Compiled and edited by Libby Oughton
When I was asked by The Buzz to write about Hilda Woolnough, shortly after her death, I took my many fond memories of Hilda for a walk by the sea. As if written on the infinite horizon, I knew that one person (at least this one person) could never capture the essence, the complexity and vitality of Hilda. So in a conversation with her friend and neigbour Christine Stanley, we hatched the idea of asking some of her good friends to write short, personal tributes. And from these, that essence of the Hilda we loved might emerge, the earthy and the ethereal. We will all miss this grand, rich human being.
Silver Donald Cameron
Hilda Woolnough was a wonderful artist, an energetic activist, a loving mother, a penetrating critic, a glorious hostess and an exceptionally generous friend. I am grateful for her passage through my life in all these roles. But I will particularily remember the way she shared and amplified all these qualities in her joyful union with her life partner, Reshard Gool. For a certain period the two provided a roaring fire which warmed the whole cultural life of Prince Edward Island and beyond. With Hilda’s passing, that fire—already diminished by Reshard’s death—would seem to be extinguished. But in truth it still burns, in the work they did, and in our hearts, thoughts and memories.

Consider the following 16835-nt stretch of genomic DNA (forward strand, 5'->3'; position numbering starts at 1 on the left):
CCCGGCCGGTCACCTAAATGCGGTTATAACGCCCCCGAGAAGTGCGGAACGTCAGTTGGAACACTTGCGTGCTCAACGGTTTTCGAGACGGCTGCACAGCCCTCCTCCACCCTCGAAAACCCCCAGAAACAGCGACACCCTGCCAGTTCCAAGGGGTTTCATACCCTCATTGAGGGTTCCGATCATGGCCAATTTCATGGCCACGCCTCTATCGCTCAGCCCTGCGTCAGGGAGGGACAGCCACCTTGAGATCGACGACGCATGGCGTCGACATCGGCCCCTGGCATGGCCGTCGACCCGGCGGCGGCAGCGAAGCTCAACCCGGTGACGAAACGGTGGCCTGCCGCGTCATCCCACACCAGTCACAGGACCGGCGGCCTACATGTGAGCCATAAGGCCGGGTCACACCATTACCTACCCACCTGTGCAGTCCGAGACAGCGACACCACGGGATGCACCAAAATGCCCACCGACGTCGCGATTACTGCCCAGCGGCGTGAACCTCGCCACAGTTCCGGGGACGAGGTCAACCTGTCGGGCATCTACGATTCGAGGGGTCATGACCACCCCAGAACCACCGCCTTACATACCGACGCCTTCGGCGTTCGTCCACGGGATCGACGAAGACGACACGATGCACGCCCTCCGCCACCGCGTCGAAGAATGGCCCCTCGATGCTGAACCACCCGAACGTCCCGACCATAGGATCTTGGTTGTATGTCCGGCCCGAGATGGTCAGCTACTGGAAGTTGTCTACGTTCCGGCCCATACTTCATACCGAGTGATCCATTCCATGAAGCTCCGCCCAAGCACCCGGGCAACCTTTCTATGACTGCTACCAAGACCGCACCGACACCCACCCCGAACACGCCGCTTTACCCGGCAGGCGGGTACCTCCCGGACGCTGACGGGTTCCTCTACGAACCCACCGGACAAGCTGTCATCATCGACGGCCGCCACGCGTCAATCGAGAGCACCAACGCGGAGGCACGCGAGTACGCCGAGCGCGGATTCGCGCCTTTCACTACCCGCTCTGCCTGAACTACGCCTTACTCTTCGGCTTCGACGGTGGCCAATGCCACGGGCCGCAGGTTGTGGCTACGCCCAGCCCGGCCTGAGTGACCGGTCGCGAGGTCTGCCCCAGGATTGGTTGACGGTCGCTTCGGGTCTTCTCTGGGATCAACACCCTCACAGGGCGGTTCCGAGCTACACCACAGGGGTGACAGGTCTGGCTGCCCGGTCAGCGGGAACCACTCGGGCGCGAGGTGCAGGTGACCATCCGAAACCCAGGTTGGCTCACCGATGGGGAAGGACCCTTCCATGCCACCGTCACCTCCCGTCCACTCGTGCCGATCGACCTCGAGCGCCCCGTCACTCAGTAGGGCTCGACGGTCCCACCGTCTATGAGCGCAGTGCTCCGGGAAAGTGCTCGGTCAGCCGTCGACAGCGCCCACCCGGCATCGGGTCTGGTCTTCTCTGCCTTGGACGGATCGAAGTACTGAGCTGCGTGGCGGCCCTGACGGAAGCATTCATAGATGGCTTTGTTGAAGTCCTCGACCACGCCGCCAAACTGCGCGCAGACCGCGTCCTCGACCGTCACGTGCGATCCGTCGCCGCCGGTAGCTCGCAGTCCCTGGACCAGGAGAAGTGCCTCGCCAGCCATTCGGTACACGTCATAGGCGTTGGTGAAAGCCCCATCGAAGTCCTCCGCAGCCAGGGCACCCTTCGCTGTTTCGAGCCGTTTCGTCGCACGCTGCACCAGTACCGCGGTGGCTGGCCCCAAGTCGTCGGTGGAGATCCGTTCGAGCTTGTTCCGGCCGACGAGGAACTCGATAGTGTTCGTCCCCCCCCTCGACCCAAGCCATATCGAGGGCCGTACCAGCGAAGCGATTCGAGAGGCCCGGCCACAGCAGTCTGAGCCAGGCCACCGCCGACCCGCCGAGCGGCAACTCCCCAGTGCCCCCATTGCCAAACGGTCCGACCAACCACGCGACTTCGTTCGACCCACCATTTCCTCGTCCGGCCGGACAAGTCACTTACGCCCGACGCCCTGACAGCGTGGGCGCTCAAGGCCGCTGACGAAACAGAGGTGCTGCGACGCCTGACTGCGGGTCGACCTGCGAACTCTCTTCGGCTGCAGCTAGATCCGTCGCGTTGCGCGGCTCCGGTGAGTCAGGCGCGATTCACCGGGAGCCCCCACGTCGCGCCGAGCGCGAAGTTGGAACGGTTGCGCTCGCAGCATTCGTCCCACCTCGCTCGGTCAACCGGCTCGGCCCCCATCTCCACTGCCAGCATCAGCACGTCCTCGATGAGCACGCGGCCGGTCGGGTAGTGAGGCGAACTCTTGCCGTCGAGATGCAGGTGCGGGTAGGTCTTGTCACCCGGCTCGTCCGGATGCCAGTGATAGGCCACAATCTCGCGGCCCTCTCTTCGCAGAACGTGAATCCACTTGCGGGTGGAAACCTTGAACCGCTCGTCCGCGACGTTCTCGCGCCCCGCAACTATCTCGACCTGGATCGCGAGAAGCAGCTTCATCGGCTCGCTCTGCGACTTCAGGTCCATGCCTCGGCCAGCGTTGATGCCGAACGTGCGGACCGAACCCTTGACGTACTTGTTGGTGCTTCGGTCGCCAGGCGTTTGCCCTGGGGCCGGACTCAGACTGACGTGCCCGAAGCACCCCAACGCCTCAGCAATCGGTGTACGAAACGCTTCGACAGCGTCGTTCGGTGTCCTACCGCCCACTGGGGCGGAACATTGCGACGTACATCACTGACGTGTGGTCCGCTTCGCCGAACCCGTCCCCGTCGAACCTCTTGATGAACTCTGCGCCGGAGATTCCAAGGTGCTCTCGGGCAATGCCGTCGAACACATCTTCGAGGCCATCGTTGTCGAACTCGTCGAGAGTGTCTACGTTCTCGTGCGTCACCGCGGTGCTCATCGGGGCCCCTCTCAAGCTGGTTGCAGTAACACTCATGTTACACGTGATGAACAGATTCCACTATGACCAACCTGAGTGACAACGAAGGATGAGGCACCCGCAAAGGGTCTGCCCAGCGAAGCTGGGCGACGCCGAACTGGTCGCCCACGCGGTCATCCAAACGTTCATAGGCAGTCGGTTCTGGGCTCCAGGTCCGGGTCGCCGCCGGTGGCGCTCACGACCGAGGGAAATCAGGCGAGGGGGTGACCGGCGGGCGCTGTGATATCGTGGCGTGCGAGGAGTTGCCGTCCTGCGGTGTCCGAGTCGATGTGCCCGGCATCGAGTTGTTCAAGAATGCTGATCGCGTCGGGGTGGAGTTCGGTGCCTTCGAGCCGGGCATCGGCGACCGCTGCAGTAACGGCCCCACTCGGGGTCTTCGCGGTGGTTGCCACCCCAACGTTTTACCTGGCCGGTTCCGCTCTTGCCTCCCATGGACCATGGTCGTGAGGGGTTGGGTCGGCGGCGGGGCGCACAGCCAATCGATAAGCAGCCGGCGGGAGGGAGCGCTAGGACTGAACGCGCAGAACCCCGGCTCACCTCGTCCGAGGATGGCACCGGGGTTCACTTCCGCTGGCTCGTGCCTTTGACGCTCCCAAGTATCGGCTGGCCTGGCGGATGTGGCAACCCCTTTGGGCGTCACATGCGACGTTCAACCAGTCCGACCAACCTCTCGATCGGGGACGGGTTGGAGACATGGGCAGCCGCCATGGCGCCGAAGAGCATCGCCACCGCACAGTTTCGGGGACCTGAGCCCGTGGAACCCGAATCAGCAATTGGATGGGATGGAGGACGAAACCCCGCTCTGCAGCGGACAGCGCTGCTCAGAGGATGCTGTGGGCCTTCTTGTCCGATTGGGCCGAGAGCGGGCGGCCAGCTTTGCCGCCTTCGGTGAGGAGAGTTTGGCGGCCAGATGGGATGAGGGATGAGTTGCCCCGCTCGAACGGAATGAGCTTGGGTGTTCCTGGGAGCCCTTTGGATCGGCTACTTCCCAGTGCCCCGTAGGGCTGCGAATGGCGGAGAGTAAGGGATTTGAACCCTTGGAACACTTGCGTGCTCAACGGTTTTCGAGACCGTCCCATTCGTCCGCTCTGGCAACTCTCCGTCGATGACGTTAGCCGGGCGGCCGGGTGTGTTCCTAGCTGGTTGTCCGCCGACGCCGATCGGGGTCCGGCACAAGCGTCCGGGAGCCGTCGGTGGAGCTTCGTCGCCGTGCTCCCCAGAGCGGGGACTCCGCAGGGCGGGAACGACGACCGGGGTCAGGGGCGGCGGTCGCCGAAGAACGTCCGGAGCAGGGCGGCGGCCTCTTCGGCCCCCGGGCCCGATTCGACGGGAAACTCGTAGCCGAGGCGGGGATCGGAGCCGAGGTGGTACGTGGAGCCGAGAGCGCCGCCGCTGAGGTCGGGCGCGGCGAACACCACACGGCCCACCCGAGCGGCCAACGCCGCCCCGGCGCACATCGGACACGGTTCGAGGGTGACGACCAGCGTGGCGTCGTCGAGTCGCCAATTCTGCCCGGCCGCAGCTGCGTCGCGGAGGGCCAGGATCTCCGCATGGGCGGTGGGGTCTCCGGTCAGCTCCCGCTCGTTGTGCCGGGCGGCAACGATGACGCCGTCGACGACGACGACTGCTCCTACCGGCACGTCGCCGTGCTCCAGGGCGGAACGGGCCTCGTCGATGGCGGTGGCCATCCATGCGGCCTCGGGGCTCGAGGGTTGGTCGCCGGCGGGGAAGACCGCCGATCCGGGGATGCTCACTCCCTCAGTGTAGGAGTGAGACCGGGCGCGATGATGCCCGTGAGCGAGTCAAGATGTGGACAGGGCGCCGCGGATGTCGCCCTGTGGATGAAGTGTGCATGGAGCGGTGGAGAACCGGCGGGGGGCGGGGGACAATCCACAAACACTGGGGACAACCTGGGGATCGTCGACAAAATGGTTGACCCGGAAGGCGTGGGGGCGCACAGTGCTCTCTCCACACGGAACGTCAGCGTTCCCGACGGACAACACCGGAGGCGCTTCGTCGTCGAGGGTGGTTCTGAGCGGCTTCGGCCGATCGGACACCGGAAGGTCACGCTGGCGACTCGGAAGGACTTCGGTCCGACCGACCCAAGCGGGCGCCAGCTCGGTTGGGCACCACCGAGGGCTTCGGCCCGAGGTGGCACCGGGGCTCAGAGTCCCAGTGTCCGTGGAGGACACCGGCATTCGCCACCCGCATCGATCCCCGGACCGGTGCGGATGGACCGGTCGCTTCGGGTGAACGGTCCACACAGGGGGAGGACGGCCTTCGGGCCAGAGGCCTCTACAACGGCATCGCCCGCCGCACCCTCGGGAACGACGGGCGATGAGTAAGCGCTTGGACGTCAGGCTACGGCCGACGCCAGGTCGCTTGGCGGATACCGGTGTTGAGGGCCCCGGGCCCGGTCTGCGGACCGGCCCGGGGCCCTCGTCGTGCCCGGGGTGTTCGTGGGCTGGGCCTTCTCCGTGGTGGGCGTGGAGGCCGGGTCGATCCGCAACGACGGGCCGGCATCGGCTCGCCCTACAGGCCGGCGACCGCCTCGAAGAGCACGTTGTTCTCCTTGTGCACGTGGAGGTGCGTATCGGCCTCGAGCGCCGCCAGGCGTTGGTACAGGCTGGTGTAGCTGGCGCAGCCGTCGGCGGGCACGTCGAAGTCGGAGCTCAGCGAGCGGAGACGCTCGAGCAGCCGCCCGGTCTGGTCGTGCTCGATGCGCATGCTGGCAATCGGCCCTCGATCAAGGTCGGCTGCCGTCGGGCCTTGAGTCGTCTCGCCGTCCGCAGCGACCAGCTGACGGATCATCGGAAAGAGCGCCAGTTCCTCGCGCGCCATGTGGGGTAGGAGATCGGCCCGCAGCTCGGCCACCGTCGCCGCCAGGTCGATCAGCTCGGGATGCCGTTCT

Each time I have come to write something about Hilda, I get five seconds into the task and halt. Is it possible that Hilda is not at a poetry reading or drawing or dancing under the stars on the outdoor dance floor she constructed below her house and painted in vivid colours for her marvelous parties? Isn’t she somewhere organizing the Children’s Art Expo or keeping the province alert about the necessity of art at the centre of our lives? I knew Hilda when she and Reshard Gool hosted writers from across Canada. Their home in Charlottetown was an ongoing salon, a place where artists and politicians engaged in long and heated conversations. After Reshard’s death, Hilda continued to be at the centre of the Island’s conversation about arts, culture and politics. Hilda was sui generis. This Island will never be the same without her.